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An example of positive disruption is the miniaturization of satellites. Satellites used to be enormous, and cost billions of dollars to manufacture and launch, making it the exclusive domain of countries. Today, it is significantly more cost effective to manufacture and launch satellites, enabling well-capitalized private companies to enter the space and generate significantly more breakthroughs than we would’ve otherwise seen, having left it all up to governments. That’s positive disruption.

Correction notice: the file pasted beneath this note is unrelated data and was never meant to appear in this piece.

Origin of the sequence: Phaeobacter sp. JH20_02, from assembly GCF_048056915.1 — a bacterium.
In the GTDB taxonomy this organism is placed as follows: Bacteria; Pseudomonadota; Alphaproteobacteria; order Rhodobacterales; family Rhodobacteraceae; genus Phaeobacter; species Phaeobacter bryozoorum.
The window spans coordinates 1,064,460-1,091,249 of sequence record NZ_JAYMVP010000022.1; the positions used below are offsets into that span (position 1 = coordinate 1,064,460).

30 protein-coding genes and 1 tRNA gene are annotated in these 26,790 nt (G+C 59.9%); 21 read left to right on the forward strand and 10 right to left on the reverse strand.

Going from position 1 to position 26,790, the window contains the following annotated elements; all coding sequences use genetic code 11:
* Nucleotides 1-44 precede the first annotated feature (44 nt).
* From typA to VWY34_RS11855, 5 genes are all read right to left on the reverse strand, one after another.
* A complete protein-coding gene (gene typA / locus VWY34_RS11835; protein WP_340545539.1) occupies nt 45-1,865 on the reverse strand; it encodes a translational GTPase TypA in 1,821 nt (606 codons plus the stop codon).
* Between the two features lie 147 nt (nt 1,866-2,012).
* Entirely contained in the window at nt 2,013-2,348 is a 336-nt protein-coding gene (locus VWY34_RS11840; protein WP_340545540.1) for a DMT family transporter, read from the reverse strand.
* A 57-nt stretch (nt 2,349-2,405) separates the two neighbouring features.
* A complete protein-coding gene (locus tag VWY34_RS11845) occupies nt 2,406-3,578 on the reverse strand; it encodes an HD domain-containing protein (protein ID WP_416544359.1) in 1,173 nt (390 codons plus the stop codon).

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For a long time, American space exploration was a closed circle: There was just one customer, the U.S. government (NASA) and a handful of giant defense contractors. Then in 2008 Elon Musk’s SpaceX put the first privately financed rocket into orbit, Jeff Bezos’ Blue Origin promised private flights, and space was suddenly a lively market with companies vying to put satellites and humans into orbit.

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Tyvak International, a Terran Orbital Corporation and leading Italian and European developer of nanosatellites, announced today that it has been named the Prime Contractor for the development of the “MILANI” Mission.